The pandemic’s adverse effect on the economy demonstrated how poorly Americans were prepared for an economic downturn.

We watched lines of cars waiting for bags of food. But wait. Isn’t that a Range Rover and in the next line an Escalade? Americans live on credit and roll the dice that their future income will cover today’s purchases. America’s credit card debt is around $8 billion. I read a survey where people were asked if they received a surprise $400 bill would they be able to handle it. The majority said no. Not $4,000, but $400. I asked a financial advisor how much should we have in the bank? Take your fixed expenses (mortgage, rent, etc.) and multiply by 12. How many really do that?

What our voracious spending habits does do is spur the economy. Retail expands to meet the demand. Our government is printing money as fast as possible and sending it out as a stimulus package — not to be saved but to be spent to keep the economy humming along. So in the end do we save to keep ourselves out of those food lines or spend to keep the economy afloat? Is our economy just a giant ponzi scheme? Hopefully we will never know.

Steven Howard

Redwood City

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(2) comments


Mr. Howard,

I agree with your comments that Americans spend more than they should and fail to save for a rainy day and way too many would not be able to deal with an unexpected bill. I will guess that you got your credit information from the same sources you get your political information because you are off by a factor of over 100. A couple of quick searches in a couple of minutes indicate that Americans owe over 900 billion dollars in credit card debt, not 8 billion.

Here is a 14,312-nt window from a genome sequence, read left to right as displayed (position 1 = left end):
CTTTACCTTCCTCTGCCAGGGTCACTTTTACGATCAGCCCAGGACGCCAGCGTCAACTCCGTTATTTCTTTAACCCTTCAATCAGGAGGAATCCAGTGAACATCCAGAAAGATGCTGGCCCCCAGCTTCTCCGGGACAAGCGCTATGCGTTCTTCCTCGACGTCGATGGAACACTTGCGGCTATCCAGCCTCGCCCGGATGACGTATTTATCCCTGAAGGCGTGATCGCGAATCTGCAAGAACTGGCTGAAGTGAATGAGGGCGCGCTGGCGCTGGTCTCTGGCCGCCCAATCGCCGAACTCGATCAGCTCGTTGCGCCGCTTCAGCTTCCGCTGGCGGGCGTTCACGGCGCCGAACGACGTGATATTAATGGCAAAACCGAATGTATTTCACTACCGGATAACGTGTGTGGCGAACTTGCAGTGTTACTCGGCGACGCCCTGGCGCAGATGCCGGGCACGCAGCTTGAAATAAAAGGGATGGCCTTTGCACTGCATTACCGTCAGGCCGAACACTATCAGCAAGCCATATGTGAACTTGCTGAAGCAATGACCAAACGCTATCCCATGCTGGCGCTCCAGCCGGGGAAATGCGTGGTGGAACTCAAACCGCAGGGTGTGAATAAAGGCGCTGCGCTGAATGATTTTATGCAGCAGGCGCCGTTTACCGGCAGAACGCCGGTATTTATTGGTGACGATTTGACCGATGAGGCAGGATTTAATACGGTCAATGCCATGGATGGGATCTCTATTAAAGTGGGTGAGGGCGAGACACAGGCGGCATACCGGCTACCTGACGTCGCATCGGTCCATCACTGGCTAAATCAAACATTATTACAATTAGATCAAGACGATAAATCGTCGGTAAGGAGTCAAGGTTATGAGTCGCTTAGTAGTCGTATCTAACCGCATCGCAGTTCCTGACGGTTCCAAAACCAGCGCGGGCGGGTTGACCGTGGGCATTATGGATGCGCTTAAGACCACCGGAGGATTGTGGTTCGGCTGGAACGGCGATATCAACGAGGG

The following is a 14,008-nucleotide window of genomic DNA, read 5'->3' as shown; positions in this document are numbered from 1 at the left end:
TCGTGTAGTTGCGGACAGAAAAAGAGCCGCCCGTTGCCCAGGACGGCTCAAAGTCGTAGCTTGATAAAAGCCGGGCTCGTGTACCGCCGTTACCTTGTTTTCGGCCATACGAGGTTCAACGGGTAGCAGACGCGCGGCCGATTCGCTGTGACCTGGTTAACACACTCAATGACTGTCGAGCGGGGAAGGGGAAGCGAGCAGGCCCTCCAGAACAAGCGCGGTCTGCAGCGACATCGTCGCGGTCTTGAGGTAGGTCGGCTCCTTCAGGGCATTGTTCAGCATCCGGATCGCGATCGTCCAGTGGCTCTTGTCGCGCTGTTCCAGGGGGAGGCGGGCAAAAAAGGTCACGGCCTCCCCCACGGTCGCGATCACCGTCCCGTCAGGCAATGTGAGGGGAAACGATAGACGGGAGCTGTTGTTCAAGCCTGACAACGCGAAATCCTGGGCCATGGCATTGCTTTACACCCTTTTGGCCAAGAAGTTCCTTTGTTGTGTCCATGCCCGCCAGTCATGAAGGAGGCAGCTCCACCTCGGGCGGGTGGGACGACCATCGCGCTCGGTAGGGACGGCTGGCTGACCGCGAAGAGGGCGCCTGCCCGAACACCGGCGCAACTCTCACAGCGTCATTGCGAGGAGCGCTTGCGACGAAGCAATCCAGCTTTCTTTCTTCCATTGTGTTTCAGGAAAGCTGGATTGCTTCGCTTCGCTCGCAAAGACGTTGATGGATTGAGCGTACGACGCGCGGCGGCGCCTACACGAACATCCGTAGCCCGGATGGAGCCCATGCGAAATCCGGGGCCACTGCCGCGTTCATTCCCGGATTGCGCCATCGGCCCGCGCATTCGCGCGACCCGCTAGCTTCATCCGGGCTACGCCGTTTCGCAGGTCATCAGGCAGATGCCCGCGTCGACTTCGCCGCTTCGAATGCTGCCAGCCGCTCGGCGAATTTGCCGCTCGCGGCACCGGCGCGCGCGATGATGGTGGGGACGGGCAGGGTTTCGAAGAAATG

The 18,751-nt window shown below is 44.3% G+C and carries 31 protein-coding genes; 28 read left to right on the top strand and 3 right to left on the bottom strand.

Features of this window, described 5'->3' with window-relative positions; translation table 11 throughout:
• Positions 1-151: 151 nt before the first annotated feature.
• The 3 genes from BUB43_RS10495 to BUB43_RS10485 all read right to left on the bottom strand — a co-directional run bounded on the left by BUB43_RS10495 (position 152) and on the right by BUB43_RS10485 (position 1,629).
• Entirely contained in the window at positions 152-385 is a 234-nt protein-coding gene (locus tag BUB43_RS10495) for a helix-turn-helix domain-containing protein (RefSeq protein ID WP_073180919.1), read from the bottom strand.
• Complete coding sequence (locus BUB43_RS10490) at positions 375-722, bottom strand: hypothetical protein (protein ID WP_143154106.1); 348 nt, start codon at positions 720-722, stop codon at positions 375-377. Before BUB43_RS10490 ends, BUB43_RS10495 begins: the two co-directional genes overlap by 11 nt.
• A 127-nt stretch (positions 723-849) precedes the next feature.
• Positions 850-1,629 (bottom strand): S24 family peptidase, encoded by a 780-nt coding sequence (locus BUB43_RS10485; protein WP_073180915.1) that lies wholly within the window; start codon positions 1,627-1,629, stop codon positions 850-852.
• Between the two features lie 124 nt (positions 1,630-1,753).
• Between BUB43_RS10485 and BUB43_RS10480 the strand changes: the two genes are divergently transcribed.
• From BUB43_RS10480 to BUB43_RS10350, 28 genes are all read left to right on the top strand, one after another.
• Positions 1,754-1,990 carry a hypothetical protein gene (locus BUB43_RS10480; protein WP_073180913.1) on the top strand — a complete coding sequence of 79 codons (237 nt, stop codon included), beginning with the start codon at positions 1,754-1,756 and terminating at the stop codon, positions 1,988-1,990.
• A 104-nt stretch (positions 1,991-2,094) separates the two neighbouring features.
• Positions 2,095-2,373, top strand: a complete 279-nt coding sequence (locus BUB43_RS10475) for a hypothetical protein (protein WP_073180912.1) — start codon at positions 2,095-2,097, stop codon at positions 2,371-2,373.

Terence Y

Mr. Howard – I’m not surprised if people receive a surprise $400 bill and they can’t handle it. After all, when businesses are being shut down due to unscientific closures and unemployment rates inevitably increase, there’s no income to balance the outgo. Housing and food are usually the biggest expenses… so people aren’t going to be buying “stuff” to spur the economy. Newsom losing $31 billion to EDD fraud, and $billions of other wasteful state spending also aren’t helping the populace – because the bill will become due. Biden-flation also isn’t helping, as money isn’t going as far as it normally would, in periods of controlled, or no, inflation. Again, these increasing bills will become due, and some already are.

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